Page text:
10 Most Valuable 1993 Pinnacle Baseball Cards

Most Valuable 1993 Pinnacle Baseball Cards


Much like its predecessor that debuted the year before, the 1993 Pinnacle baseball card set featured a sleek, black-border design with white accent lines.

In an era of overproduction and stiff competition, brands were doing whatever it took to stand out.

And Pinnacle certainly hit the mark from a design standpoint...

Even without the Pinnacle name in the lower-right corner of the card fronts, hobbyists knew exactly what brand they were looking at.

Time would eventually reveal that another thing Pinnacle got right was including a Derek Jeter rookie card in its checklist.

It may not be one of the greatest sets of all time, but the 1993 Pinnacle set hits the mark nostalgically and features many great-looking cards.

And in this guide, we'll take a look at the 10 most valuable.

Let's jump right in!

Ross Uitts

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Let's be clear: most of the cards from this set do not have any value these days.

Like the 1993 Donruss, Fleer, Leaf, Topps and Upper Deck sets, large print runs saturated the market with these cards, driving down their values.

So, for the cards on this list to be worth much, they'll have to be graded by PSA to be in perfect, gem mint condition.

That means the card needs to be flawless.

Now that we got that out of the way, let's take a look at the list:

1993 Pinnacle #457 Derek Jeter Rookie Card

Estimated PSA 10 Gem Mint Value: $700

During his senior season at Kalamazoo Central High School, Derek Jeter lit up the baseball field, earning multiple "High School Player of the Year" honors from Gatorade, USA Today and the American Baseball Coaches Association.

So it was no surprise when the New York Yankees drafted him in the first round of the 1992 MLB Draft with the sixth pick.

Though he wouldn't make his MLB debut until 1995, Jeter's professional baseball career began to accelerate in a big way during the 1993 season.

In 128 games for the Class A Greensboro Hornets, Jeter slashed .295/.376/.394 with five home runs, 71 RBI and 85 runs scored.

He also flashed his speed on the base paths by swiping 18 bases.

Heading into the 1993 campaign, Jeter carried the title of the 44th-best prospect in baseball but after his standout performance that year, he moved up to the 16th-best prospect heading into the 1994 season.

The wheels were in motion for one of the most outstanding careers in New York Yankees' history.

1993 Pinnacle #457 Derek Jeter Rookie Card

1993 Pinnacle #110 Ken Griffey Jr.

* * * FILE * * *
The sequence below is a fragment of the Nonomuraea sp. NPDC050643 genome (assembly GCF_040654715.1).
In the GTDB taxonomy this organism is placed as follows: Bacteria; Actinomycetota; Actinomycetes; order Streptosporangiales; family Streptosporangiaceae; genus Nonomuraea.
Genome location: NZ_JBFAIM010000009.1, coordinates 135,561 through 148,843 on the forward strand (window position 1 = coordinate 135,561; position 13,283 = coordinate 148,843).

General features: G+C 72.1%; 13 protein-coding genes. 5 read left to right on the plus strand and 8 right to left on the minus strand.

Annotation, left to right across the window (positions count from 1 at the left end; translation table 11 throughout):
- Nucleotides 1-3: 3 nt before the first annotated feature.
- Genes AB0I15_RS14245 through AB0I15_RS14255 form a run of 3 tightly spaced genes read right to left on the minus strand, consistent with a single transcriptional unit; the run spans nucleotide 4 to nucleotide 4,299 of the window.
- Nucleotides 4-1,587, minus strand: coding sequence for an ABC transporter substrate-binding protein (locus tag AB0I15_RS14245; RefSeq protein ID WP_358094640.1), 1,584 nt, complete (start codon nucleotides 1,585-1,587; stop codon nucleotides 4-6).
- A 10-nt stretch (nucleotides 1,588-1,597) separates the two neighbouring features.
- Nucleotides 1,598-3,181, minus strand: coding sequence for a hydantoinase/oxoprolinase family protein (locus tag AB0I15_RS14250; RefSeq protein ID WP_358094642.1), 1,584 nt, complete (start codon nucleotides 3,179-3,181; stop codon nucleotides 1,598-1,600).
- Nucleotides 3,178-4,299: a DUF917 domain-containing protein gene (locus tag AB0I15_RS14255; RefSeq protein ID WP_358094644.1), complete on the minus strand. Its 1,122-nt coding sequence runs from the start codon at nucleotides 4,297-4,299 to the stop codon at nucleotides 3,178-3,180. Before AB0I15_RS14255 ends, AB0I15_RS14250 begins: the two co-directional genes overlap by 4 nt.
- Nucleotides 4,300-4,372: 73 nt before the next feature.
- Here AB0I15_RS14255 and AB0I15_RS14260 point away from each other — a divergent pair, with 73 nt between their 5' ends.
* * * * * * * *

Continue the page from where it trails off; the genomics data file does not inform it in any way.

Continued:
Estimated PSA 10 Gem Mint Value: $200

I love it when a baseball card showcases a given player in action doing what they were best known for.

You'll see that with other cards on this list in Nolan Ryan throwing heat, Rickey Henderson speeding along the base path, and Don Mattingly flashing his incredible glove at first base.

But the action shot on Ken Griffey Jr.'s card is easily my favorite.

It's no secret that "The Kid" had one of, if not the sweetest, swings the game has ever seen and this card perfectly captures that work of art in progress.

You can almost hear the crack of the bat as the superstar slugger sends a moon shot over the outfield wall.

Griffey was only 23 during the 1993 season but still sported a .617 slugging percentage that helped catapult his home run total above 40 (45) for the first time in his legendary career.

His incredible power helped produce 109 RBIs and an AL-best 359 total bases, ultimately landing him a second Silver Slugger in just his fifth season in the Majors.

1993 Pinnacle #110 Ken Griffey Jr. Baseball Card

1993 Pinnacle #75 Nolan Ryan

Estimated PSA 10 Gem Mint Value: $150

At 46 years old, Nolan Ryan worked hard to prepare and fight through constant aches and pains to produce for the Texas Rangers in his 27th MLB season.

However, his 5-5 record, 4.88ERA, and career-low 6.2 strikeouts per nine innings clearly showed that his better days were behind him.

Yet, the fans in Arlington loved Ryan and regarded him as a hero.

That relationship with Rangers fans had been that way ever since he debuted with them in 1989.

That season, attendance climbed above the two million mark for the first time in franchise history and marked a significant uptick from just under 1.6 million who attended in 1988.

And attendance remained above two million yearly until Ryan's final season in 1993.

Sadly, Rangers fans and the baseball world would never see Ryan pitch again after a ligament in his pitching elbow popped during the first inning of a game at Seattle on September 22, 1993.

After years of wear and tear, Ryan's body had finally broken down past the point of return.

The legendary fireballer knew then and there that his iconic career had finally ended, albeit not on his terms.

1993 Pinnacle #75 Nolan Ryan Baseball Card

1993 Pinnacle #252 Mike Piazza

Estimated PSA 10 Gem Mint Value: $125

Mike Piazza's father, Vince, had long worked with him to develop the raw potential and talent he saw in his son at a young age.